The Job Guarantee Concept.
If you’re going for radical change, a Job Guarantee scheme is a far better solution than UBI. Most advocates of a JG recommend that it be federally funded and locally administered. So that the local community can make the determinations on what services they require.
Put it this way. If you said to your local council: “here’s a standing army of people that the federal government will pay the wages for as long as you can put them to doing meaningful work, what services could they perform to improve your area?” Look around – what could be done to improve the amenities, functions and services in your area if there were people available to do them? Pretty much anything that would be considered socially “good” but won’t ever be done by the private sector because there’s not a quid in it would be a candidate for JG programme.
A JG scheme sets a minimum price for labour, and effectively buys all excess labour off the bottom. It is not competing with the private sector for labour, it is just mopping up the excess labour that the private sector cannot employ. As a result it’s not inherently inflationary (beyond some adjustment to its initial implementation – the likes of 7-11 might get a rude shock when no-one is prepared to work for less than the minimum wage offered by the JG scheme). Like the Wool Board, it buys excess when it exists so it can be released when demand returns, to smooth out the effects of the business cycle.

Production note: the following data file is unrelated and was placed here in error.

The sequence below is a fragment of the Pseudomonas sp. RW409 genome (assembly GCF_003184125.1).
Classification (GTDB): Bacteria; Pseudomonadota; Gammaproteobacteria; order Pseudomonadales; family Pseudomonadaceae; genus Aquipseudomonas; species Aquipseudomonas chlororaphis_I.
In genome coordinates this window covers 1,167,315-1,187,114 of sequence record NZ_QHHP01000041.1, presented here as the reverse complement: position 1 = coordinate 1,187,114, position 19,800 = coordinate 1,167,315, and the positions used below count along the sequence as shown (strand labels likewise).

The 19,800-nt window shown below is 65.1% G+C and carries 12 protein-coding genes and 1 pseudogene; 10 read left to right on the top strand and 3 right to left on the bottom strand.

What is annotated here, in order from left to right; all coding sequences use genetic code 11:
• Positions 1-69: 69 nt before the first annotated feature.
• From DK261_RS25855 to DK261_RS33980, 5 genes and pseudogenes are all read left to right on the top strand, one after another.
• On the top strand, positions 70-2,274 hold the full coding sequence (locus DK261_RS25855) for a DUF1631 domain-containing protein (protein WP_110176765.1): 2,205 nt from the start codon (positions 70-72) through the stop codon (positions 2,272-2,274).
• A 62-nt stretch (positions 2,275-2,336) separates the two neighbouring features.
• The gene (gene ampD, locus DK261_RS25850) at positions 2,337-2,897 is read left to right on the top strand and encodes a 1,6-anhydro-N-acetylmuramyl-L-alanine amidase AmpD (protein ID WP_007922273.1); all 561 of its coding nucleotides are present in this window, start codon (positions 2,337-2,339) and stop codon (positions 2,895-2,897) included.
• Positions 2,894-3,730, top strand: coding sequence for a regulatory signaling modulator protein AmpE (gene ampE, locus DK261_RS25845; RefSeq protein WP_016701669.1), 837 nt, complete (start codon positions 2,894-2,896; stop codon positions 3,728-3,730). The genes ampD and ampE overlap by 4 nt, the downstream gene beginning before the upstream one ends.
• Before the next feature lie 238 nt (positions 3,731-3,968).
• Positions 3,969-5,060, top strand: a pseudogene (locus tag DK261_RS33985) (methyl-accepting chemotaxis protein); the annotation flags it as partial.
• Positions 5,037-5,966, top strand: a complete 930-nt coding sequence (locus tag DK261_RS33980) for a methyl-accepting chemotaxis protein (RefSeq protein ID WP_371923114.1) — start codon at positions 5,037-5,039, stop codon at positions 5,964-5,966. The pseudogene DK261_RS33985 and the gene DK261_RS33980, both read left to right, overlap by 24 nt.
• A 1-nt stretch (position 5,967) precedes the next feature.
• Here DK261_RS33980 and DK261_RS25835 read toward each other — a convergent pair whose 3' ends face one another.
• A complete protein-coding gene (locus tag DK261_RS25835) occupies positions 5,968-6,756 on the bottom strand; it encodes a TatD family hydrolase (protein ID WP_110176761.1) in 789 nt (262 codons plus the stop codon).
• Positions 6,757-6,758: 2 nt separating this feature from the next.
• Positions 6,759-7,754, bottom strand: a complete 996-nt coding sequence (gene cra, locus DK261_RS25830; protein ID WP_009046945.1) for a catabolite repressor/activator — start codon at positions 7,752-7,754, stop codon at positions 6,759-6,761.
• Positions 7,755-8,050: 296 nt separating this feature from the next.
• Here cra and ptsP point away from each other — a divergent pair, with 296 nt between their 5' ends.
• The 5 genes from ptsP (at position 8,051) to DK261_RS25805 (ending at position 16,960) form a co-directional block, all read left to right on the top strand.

And of course there’s no coercion here. If you really are a bludger, you’re likely to stay in your current circumstances. On the other hand, if you don’t have a job but you do want to work, JG employment will be given to you. In the best possible scheme, a job that makes use of your existing skills, or trains you in new skills. Ultimately it keeps you job-ready, and employable, for when a better paid private sector opportunity comes along.
None of this is my idea, far brighter minds than I have been developing the JG scheme for years. The Centre of Full Employment and Equity and the work of Dr Bill Mitchell is largely the home of this concept, and there’s no shortage of research material available. Including costing, which shows such a scheme could be implemented for less than what a UBI would cost.
But it was very interesting to hear ABC PM yesterday, and in particular the segment Aboriginal groups call for alternative employment model. Unfortunately the ABC has cut their transcription of news stories, so the piece is only available as audio. (Another example of a socially good job that someone could be doing!) There is also a related article here.
The crux of the story is that rather than penalising or “breaching” the unemployed in aboriginal communities who are expected to travel vast distances to work for the dole, the local community has no end of useful things those people could be doing in their own area, and are calling on the federal government to allow them to find work for their unemployed community members. Breaching them (denying them welfare) is leading to greater hardship, and increased property crime. What this community is asking for is the Job Guarantee Programme!